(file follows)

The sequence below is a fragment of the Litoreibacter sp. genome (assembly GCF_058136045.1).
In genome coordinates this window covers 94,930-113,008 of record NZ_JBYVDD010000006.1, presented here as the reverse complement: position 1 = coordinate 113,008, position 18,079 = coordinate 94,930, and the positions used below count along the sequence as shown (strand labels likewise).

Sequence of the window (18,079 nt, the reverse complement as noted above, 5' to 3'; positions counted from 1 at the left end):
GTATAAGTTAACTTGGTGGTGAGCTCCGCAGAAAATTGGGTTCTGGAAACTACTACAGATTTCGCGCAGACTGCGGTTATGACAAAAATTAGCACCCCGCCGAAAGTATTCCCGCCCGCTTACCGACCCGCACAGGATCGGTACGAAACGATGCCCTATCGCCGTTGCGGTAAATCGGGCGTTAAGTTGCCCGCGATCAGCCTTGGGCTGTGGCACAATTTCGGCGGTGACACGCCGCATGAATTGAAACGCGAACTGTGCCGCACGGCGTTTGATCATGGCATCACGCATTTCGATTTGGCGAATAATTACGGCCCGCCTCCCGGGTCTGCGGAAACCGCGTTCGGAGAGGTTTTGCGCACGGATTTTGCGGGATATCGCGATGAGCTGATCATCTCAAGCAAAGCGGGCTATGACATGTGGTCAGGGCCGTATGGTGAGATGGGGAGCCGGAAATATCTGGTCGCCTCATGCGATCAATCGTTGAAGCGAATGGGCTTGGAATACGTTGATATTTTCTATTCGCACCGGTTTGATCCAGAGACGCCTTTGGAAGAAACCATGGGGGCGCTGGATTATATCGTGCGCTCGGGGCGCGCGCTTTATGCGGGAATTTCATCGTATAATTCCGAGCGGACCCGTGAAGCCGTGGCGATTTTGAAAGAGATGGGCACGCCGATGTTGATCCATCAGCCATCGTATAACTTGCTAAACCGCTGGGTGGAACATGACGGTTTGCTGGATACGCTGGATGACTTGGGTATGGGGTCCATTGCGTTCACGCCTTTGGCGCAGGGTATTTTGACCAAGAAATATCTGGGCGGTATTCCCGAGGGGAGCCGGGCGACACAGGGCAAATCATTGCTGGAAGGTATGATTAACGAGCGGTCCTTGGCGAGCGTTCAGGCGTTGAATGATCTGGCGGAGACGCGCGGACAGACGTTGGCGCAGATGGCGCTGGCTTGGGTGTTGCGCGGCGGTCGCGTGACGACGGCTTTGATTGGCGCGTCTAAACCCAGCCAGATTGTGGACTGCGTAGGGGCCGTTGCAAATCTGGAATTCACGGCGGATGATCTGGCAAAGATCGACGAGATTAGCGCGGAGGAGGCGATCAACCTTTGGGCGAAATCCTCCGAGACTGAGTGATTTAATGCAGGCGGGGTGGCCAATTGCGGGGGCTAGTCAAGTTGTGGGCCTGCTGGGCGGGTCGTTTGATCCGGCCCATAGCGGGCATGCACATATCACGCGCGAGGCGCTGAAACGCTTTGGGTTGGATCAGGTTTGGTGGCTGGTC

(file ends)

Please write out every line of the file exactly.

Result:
The sequence below is a fragment of the Litoreibacter sp. genome (assembly GCF_058136045.1).
In genome coordinates this window covers 94,930-113,008 of record NZ_JBYVDD010000006.1, presented here as the reverse complement: position 1 = coordinate 113,008, position 18,079 = coordinate 94,930, and the positions used below count along the sequence as shown (strand labels likewise).

Sequence of the window (18,079 nt, the reverse complement as noted above, 5' to 3'; positions counted from 1 at the left end):
GTATAAGTTAACTTGGTGGTGAGCTCCGCAGAAAATTGGGTTCTGGAAACTACTACAGATTTCGCGCAGACTGCGGTTATGACAAAAATTAGCACCCCGCCGAAAGTATTCCCGCCCGCTTACCGACCCGCACAGGATCGGTACGAAACGATGCCCTATCGCCGTTGCGGTAAATCGGGCGTTAAGTTGCCCGCGATCAGCCTTGGGCTGTGGCACAATTTCGGCGGTGACACGCCGCATGAATTGAAACGCGAACTGTGCCGCACGGCGTTTGATCATGGCATCACGCATTTCGATTTGGCGAATAATTACGGCCCGCCTCCCGGGTCTGCGGAAACCGCGTTCGGAGAGGTTTTGCGCACGGATTTTGCGGGATATCGCGATGAGCTGATCATCTCAAGCAAAGCGGGCTATGACATGTGGTCAGGGCCGTATGGTGAGATGGGGAGCCGGAAATATCTGGTCGCCTCATGCGATCAATCGTTGAAGCGAATGGGCTTGGAATACGTTGATATTTTCTATTCGCACCGGTTTGATCCAGAGACGCCTTTGGAAGAAACCATGGGGGCGCTGGATTATATCGTGCGCTCGGGGCGCGCGCTTTATGCGGGAATTTCATCGTATAATTCCGAGCGGACCCGTGAAGCCGTGGCGATTTTGAAAGAGATGGGCACGCCGATGTTGATCCATCAGCCATCGTATAACTTGCTAAACCGCTGGGTGGAACATGACGGTTTGCTGGATACGCTGGATGACTTGGGTATGGGGTCCATTGCGTTCACGCCTTTGGCGCAGGGTATTTTGACCAAGAAATATCTGGGCGGTATTCCCGAGGGGAGCCGGGCGACACAGGGCAAATCATTGCTGGAAGGTATGATTAACGAGCGGTCCTTGGCGAGCGTTCAGGCGTTGAATGATCTGGCGGAGACGCGCGGACAGACGTTGGCGCAGATGGCGCTGGCTTGGGTGTTGCGCGGCGGTCGCGTGACGACGGCTTTGATTGGCGCGTCTAAACCCAGCCAGATTGTGGACTGCGTAGGGGCCGTTGCAAATCTGGAATTCACGGCGGATGATCTGGCAAAGATCGACGAGATTAGCGCGGAGGAGGCGATCAACCTTTGGGCGAAATCCTCCGAGACTGAGTGATTTAATGCAGGCGGGGTGGCCAATTGCGGGGGCTAGTCAAGTTGTGGGCCTGCTGGGCGGGTCGTTTGATCCGGCCCATAGCGGGCATGCACATATCACGCGCGAGGCGCTGAAACGCTTTGGGTTGGATCAGGTTTGGTGGCTGGTC